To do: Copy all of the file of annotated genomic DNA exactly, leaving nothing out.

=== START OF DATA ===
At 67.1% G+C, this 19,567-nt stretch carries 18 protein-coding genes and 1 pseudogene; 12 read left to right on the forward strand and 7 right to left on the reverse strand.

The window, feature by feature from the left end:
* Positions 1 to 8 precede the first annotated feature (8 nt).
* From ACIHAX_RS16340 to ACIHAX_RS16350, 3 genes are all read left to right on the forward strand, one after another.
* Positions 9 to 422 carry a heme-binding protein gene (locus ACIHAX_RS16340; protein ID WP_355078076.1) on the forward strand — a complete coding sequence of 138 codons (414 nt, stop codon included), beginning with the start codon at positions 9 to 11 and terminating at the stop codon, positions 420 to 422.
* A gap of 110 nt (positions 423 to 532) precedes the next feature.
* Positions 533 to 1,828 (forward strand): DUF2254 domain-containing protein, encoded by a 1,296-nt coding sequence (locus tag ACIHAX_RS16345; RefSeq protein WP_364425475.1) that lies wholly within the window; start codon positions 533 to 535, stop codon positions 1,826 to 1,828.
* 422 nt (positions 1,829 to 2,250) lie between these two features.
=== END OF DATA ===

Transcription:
At 67.1% G+C, this 19,567-nt stretch carries 18 protein-coding genes and 1 pseudogene; 12 read left to right on the forward strand and 7 right to left on the reverse strand.

The window, feature by feature from the left end:
* Positions 1 to 8 precede the first annotated feature (8 nt).
* From ACIHAX_RS16340 to ACIHAX_RS16350, 3 genes are all read left to right on the forward strand, one after another.
* Positions 9 to 422 carry a heme-binding protein gene (locus ACIHAX_RS16340; protein ID WP_355078076.1) on the forward strand — a complete coding sequence of 138 codons (414 nt, stop codon included), beginning with the start codon at positions 9 to 11 and terminating at the stop codon, positions 420 to 422.
* A gap of 110 nt (positions 423 to 532) precedes the next feature.
* Positions 533 to 1,828 (forward strand): DUF2254 domain-containing protein, encoded by a 1,296-nt coding sequence (locus tag ACIHAX_RS16345; RefSeq protein WP_364425475.1) that lies wholly within the window; start codon positions 533 to 535, stop codon positions 1,826 to 1,828.
* 422 nt (positions 1,829 to 2,250) lie between these two features.